A quick follow-up which has to do with the China study, which was a book that was very, very popular a long time ago. The question was written in here and also the gentleman who wrote the China study -– T. Colin Campbell -– produced a movie called ‘Forks Over Knives’, which both of them report on some research that he personally did and then go on to recommend a vegan diet essentially. Two important points -– and I’m going to share some links here. One, the China study is not an actual study. It’s a book that’s written on something that I believe is called like the China Oxford Cornell Study. In some ways, the book -– not in some ways; this is just the data. The book the China Study reports some research from the actual research study but it doesn’t report all the research. In fact, it seems to only report research which supports a vegan lifestyle.
Now, I am not here to say that a vegan lifestyle is good or bad because a SANE vegan lifestyle is great; an inSANE vegan lifestyle will give you heart disease and diabetes; just like a SANE omnivorous lifestyle is good for you while an inSANE omnivorous lifestyle will give you heart disease and diabetes. What is important is getting the facts on the table and focusing on SANE versus inSANE versus just saying plants versus animals.
This is an area where I’d love for you to check it out in the Ignite Program and I’m actually going to share some links here because I had a wonderful opportunity to actually chat personally with the guy we’re talking about here, T. Colin Campbell. I’m going to post these links up here but if you go down into the Stay Motivated section of the Ignite Program, you can see these interviews.
Also if you open up your SANE concierge, which is just that question mark in the upper right-hand corner of the program, and type in China Study, you can see a bunch of — there was actually a discussion on Amazon.com. there is a bunch of fun stuff so there’s some really great information there if you ever hear anything about the China Study or the movie, ‘Forks Over Knives’, or things in terms of plant protein versus animal protein. There’s a bunch of great research there but hopefully that’s a good teaser for you here. Let me see if we’ve got any questions coming in.
All right, we’ve got a bunch of questions coming in here. I’ve got a bunch of questions coming in here that were written in so let me answer some of those real quick here. This is saying, “I’m using a Bowflex Max Trainer for my high-intensity interval exercise. Can it be used for eccentric exercise? It was expensive. I like it very much and I moved to it from an elliptical trainer when I realized my thirty-five days on an elliptical trainer was doing nothing for my weight or cardiovascular health.”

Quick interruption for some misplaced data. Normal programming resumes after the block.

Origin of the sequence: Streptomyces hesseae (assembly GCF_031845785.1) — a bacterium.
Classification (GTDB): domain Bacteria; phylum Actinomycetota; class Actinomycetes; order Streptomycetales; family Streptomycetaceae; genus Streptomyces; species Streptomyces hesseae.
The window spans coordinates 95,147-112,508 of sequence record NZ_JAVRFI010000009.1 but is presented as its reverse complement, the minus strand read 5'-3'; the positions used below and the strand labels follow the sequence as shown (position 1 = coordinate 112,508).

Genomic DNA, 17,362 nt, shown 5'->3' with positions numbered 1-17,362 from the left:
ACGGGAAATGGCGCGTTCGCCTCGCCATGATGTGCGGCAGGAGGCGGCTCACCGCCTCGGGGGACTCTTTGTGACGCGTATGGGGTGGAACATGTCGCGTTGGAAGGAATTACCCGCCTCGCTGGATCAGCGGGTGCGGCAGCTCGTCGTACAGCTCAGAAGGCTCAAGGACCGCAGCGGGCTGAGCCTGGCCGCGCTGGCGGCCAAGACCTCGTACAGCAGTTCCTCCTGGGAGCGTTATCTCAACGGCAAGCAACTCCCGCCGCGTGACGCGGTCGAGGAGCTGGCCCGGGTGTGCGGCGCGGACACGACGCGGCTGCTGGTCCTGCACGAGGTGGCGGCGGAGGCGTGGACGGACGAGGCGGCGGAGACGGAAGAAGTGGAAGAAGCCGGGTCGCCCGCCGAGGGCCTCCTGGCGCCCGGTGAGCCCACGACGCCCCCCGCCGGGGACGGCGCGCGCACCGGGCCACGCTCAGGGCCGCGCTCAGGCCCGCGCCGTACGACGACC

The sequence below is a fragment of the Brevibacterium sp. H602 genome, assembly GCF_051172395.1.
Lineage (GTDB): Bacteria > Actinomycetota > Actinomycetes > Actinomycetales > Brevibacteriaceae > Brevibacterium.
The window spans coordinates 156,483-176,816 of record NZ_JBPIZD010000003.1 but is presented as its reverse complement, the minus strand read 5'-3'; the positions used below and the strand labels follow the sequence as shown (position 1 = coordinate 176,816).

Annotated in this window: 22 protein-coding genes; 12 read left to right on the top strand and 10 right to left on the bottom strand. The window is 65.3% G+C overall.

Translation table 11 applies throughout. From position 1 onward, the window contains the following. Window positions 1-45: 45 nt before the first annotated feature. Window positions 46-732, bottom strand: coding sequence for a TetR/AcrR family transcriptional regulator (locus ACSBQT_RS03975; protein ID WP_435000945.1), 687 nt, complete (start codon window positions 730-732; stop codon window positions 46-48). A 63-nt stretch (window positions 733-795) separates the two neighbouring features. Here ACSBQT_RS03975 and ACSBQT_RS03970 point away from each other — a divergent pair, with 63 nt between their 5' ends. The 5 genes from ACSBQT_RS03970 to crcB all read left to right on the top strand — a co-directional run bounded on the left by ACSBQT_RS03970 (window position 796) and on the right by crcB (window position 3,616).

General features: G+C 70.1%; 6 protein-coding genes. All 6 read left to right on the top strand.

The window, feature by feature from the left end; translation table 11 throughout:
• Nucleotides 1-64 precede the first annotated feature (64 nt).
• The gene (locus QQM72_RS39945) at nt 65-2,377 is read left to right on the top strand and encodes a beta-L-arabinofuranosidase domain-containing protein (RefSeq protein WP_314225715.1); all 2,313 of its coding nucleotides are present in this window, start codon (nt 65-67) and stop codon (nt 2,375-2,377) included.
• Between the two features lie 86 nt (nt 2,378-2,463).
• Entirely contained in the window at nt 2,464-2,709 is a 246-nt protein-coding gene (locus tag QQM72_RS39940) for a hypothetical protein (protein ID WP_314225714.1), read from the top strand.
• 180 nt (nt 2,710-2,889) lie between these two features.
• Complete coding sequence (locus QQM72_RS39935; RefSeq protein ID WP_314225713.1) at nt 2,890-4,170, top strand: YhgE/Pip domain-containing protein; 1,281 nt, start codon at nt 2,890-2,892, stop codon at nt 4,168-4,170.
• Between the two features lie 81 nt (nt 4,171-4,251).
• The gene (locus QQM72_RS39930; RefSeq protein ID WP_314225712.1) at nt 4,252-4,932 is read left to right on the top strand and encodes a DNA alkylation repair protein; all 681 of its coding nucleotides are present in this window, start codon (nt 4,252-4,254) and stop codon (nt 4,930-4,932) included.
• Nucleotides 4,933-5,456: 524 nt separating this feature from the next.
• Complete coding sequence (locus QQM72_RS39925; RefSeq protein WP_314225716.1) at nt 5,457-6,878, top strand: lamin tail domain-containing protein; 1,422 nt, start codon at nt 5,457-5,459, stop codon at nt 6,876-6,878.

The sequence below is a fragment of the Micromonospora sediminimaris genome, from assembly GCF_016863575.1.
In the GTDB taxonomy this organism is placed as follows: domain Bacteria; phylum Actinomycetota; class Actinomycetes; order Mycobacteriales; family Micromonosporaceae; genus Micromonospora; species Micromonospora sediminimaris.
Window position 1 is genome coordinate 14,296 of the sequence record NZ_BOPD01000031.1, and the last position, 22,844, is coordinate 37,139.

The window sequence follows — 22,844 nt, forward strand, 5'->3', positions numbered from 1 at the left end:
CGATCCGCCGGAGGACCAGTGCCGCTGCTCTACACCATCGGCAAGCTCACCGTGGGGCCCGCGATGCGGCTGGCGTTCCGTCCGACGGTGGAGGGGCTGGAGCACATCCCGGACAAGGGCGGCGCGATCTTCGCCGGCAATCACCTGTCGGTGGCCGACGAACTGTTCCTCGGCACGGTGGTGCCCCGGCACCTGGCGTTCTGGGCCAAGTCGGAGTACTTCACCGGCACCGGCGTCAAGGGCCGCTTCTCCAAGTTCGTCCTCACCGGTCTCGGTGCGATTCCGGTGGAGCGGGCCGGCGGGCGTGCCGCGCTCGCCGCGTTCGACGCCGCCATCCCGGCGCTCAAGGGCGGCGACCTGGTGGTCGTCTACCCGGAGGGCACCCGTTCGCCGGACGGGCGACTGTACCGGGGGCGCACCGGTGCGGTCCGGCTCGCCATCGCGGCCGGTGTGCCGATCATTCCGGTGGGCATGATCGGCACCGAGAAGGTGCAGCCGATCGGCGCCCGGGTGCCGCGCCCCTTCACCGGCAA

This is a great example of a question which is very specific but actually has a very general and universally applicable answer. Thank you very much for asking this, whomever asked it. Two very, very important points -– one is that, high-intensity interval training can be done on any form of machinery that allows you to increase resistance without increasing risk. What am I talking about? Let me give you an example of what not to do.
You can increase the intensity on a treadmill by making the treadmill go faster; but the faster you move on a treadmill, the faster you move on anything, the more likely you are to hurt yourself. The only way to increase intensity on a treadmill is to increase speed, which increases risk. We do not want to increase risk. The easiest way to a hundred percent sabotage your health is to get hurt. I know it sounds obvious but sometimes common sense isn’t common practice.
If running up stadium steps and holding a tire above your head -– like one of these big tires -– and then smacking them with a sledgehammer could be very fun; it is extremely intense; but I promise you that that intensity is coming at a cost and that cost may not be worth the benefit. Just like if you were to say, “Hey, is boxing a good form of exercise?” Boxing, yes, it will get your heart rate up. It will also cause you to take a bunch of punches in the face. I would recommend possibly finding a method of exercise that doesn’t require you to get punched in the face.